In 2010, Disney continued its long history of conservation and environmental stewardship with additional investments in offset projects around the world. With our key business markets in mind, the Company made a US $2 million contribution to The Nature Conservancy for the reforestation of ecologically degraded lands in the Heling’er region of Inner Mongolia, China.

Such reforestation projects are highly effective ways to combat climate change, improve the livelihood of people and protect threatened wildlife. Healthy forests provide food, shelter and income to millions of people around the world. Each year, nearly 13 million hectares of forests disappear. To help aid in this environmental crisis, China has committed to increase forest cover by 40 million hectares by 2020.

The Chinese government has identified the Heling’er region of Inner Mongolia as a critical conservation zone, owing to its location between the Mongolian grasslands and the Loess Plateau, and because of its biodiversity, which includes more than 40 mammal and 120 bird species.

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Environmental Steward
Walt Disney Studios Motion Picture Production introduced a new full-time position in 2009, the Environmental Steward, to each of the Studios’ live-action feature film crews. The Steward is charged with initiating recycling, reuse and best practices across the myriad crafts on the set. This role calls for environmental advocacy as well as educating the cast and crew on the wisdom and best habits to embrace as we forge our way to a greener world.

Yazmin Watkins has worked as an Environmental Steward on several Disney productions, including Pirates of the Caribbean: On Stranger Tides, John Carter of Mars, and The Muppets Movie. She understands first-hand the importance of coordinating across the production: “It takes a team for it to work — we need all departments to collaborate to make an impact.” In her role as Environmental Steward on John Carter of Mars, Yazmin tracked down recycling services in remote filming locations. She even convinced a local waste vendor to consider continuing recycling programs after production had ended. She distributed reusable water bottles to support the film’s goal of being a “case-free” show and motivated the crew to be green by giving special prizes for the best environmental efforts. On the set of The Muppets Movie, she showed Kermit that it’s easy being green by organizing donations of food to local food banks, providing used lighting gels to local film schools, and ensuring that the catering team used biodegradable dishware.

Yazmin’s influence even extends beyond the film production itself. The cast and crew on the set often wanted to know what else they could do at home to protect the environment, and Yazmin provided them with green resources and tips on activities like recycling, carpooling and composting. This experience has been incredibly rewarding for her. “Environmental issues have been part of how I approach my life, both personally and professionally, for a long time, so getting to work on these issues with Disney has been very gratifying. Also, my career goal is to make movies, so it’s really exciting to be on set, influencing the way movies are made,” she says.

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ESPN team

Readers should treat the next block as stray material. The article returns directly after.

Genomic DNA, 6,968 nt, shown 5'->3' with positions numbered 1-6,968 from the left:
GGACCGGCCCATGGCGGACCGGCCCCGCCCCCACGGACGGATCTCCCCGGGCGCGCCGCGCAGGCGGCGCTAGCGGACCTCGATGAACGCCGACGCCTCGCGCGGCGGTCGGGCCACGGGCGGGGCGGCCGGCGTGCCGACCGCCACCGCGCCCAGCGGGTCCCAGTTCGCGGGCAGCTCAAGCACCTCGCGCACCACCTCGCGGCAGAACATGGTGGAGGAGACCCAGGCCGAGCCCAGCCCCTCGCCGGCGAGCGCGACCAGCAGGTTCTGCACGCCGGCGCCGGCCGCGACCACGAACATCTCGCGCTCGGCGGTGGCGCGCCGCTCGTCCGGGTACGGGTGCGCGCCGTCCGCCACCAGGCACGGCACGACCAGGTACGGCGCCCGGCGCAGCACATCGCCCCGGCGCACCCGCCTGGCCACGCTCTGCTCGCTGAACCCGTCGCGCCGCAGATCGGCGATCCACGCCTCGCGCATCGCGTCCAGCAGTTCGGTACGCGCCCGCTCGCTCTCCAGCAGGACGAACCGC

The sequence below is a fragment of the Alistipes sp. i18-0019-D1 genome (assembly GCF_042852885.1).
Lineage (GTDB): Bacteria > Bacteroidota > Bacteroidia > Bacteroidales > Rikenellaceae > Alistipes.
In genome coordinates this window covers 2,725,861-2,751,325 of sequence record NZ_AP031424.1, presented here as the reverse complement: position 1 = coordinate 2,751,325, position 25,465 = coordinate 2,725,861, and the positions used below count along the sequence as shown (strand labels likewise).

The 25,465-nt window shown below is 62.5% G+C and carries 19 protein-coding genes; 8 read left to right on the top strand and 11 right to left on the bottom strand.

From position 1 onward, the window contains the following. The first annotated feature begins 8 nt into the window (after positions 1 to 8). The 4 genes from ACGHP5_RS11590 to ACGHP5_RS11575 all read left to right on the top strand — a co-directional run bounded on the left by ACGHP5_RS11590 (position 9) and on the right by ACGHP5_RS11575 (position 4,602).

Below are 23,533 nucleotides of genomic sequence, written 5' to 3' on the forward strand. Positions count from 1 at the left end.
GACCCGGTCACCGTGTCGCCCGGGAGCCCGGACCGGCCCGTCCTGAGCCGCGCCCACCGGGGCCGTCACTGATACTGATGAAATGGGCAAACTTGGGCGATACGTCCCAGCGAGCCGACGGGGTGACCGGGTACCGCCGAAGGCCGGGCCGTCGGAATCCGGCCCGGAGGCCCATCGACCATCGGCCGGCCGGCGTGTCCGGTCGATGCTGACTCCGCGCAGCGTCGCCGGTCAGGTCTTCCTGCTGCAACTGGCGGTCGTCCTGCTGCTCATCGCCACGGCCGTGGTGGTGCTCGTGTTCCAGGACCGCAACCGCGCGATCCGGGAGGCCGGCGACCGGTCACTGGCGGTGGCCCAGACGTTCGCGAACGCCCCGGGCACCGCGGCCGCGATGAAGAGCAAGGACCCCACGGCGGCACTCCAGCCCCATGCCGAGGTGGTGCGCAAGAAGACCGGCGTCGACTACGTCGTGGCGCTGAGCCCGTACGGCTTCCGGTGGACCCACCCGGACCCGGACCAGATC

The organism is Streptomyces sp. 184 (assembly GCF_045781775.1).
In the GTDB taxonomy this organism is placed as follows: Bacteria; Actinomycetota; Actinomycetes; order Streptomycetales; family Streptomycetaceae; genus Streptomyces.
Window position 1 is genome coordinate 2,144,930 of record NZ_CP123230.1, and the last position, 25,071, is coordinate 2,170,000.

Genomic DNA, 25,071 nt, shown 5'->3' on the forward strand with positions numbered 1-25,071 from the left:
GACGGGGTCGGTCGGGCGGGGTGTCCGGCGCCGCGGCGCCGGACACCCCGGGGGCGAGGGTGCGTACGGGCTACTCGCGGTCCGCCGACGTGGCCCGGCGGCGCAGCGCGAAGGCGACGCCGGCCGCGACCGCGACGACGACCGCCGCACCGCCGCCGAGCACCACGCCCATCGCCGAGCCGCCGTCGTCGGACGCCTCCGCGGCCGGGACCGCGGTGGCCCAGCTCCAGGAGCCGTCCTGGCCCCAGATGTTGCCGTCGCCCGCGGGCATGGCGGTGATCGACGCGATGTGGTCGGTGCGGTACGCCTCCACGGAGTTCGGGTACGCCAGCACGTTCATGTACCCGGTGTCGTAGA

The ESPN team took its sustainability efforts on the road this year. A focus on sports means ESPN is on the road a lot, and it inevitably has an impact on the sites it visits. In addition to efforts at the ESPYs and X Games, the ESPN team committed to attend every ESPN College Game Day to help reduce the event’s on-campus environmental impact and to encourage recycling.

At College Game Day locations, the ESPN team sets up a tent where fans trade full bags of recycling in exchange for ESPN and College Game Day shirts, hats, beanies and hoodies. ESPN works with students from the school’s environmental club to distribute recycling bags to tailgaters in parking lots and to inform them about the program. ESPN also works closely with the school to recover recyclables from its College Game Day site after the students leave. We’ve found that many schools sustain ESPN’s tailgate recycling initiative for subsequent home games. Other schools already have great existing programs, and at these schools ESPN works with them to enhance and promote their efforts.

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World of Color

Disney Parks & Resorts
In 2010, Disney Parks & Resorts premiered our new signature nighttime spectacular, “World of Color,” at Disney California Adventure in Anaheim. This attraction uses powerful water fountains, kaleidoscopic colors, compelling music, fire, lasers, special effects and larger-than-life digital projection to bring Disney characters and stories to life in a whole new way.

Creating this attraction provided a great opportunity to test our environmental innovations on a large scale. When preparations for “World of Color” began, Disneyland Resort (DLR) collaborated with the Orange County Water District to conserve the water in Paradise Bay. Instead of draining the lagoon to the ocean, the water was sent through the Water District’s state-of-the-art Groundwater Replenishment System. After being purified, the water was stored in the county’s underground water basin, adding to the county’s overall water reserves. When the time was right, the purified water was reused to refill Paradise Bay.  

Disneyland Resort was recognized with California’s highest and most prestigious environmental honor for these efforts: the 2009 Governor’s Environmental & Economic Leadership Award. This award recognizes DLR’s water conservation practices as well as other environmental innovations.

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